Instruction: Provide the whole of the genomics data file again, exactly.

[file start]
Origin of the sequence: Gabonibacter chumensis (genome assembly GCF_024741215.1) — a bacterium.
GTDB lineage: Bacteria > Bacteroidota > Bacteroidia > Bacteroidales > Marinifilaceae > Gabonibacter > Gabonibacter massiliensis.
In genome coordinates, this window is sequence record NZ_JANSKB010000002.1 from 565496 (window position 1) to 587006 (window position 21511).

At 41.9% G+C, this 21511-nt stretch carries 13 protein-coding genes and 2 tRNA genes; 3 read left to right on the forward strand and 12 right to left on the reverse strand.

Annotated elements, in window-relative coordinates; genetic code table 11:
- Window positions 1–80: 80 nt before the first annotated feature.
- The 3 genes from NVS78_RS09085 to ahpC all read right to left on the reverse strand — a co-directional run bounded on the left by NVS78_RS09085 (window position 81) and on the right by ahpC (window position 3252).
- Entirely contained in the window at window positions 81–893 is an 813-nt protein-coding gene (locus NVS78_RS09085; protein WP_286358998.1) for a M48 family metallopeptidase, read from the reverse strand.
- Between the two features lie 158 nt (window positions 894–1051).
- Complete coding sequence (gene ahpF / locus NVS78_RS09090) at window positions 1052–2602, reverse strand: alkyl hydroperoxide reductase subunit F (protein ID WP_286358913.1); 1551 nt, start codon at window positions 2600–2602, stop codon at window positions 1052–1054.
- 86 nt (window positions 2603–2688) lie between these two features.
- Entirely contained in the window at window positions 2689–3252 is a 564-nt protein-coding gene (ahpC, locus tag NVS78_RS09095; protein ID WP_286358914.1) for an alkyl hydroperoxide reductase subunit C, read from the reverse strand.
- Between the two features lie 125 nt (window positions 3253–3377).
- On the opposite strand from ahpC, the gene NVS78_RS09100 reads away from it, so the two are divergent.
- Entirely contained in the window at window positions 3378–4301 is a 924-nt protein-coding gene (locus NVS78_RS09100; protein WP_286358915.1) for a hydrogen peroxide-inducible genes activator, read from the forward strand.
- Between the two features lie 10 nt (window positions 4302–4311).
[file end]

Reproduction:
Origin of the sequence: Gabonibacter chumensis (genome assembly GCF_024741215.1) — a bacterium.
GTDB lineage: Bacteria > Bacteroidota > Bacteroidia > Bacteroidales > Marinifilaceae > Gabonibacter > Gabonibacter massiliensis.
In genome coordinates, this window is sequence record NZ_JANSKB010000002.1 from 565496 (window position 1) to 587006 (window position 21511).

At 41.9% G+C, this 21511-nt stretch carries 13 protein-coding genes and 2 tRNA genes; 3 read left to right on the forward strand and 12 right to left on the reverse strand.

Annotated elements, in window-relative coordinates; genetic code table 11:
- Window positions 1–80: 80 nt before the first annotated feature.
- The 3 genes from NVS78_RS09085 to ahpC all read right to left on the reverse strand — a co-directional run bounded on the left by NVS78_RS09085 (window position 81) and on the right by ahpC (window position 3252).
- Entirely contained in the window at window positions 81–893 is an 813-nt protein-coding gene (locus NVS78_RS09085; protein WP_286358998.1) for a M48 family metallopeptidase, read from the reverse strand.
- Between the two features lie 158 nt (window positions 894–1051).
- Complete coding sequence (gene ahpF / locus NVS78_RS09090) at window positions 1052–2602, reverse strand: alkyl hydroperoxide reductase subunit F (protein ID WP_286358913.1); 1551 nt, start codon at window positions 2600–2602, stop codon at window positions 1052–1054.
- 86 nt (window positions 2603–2688) lie between these two features.
- Entirely contained in the window at window positions 2689–3252 is a 564-nt protein-coding gene (ahpC, locus tag NVS78_RS09095; protein ID WP_286358914.1) for an alkyl hydroperoxide reductase subunit C, read from the reverse strand.
- Between the two features lie 125 nt (window positions 3253–3377).
- On the opposite strand from ahpC, the gene NVS78_RS09100 reads away from it, so the two are divergent.
- Entirely contained in the window at window positions 3378–4301 is a 924-nt protein-coding gene (locus NVS78_RS09100; protein WP_286358915.1) for a hydrogen peroxide-inducible genes activator, read from the forward strand.
- Between the two features lie 10 nt (window positions 4302–4311).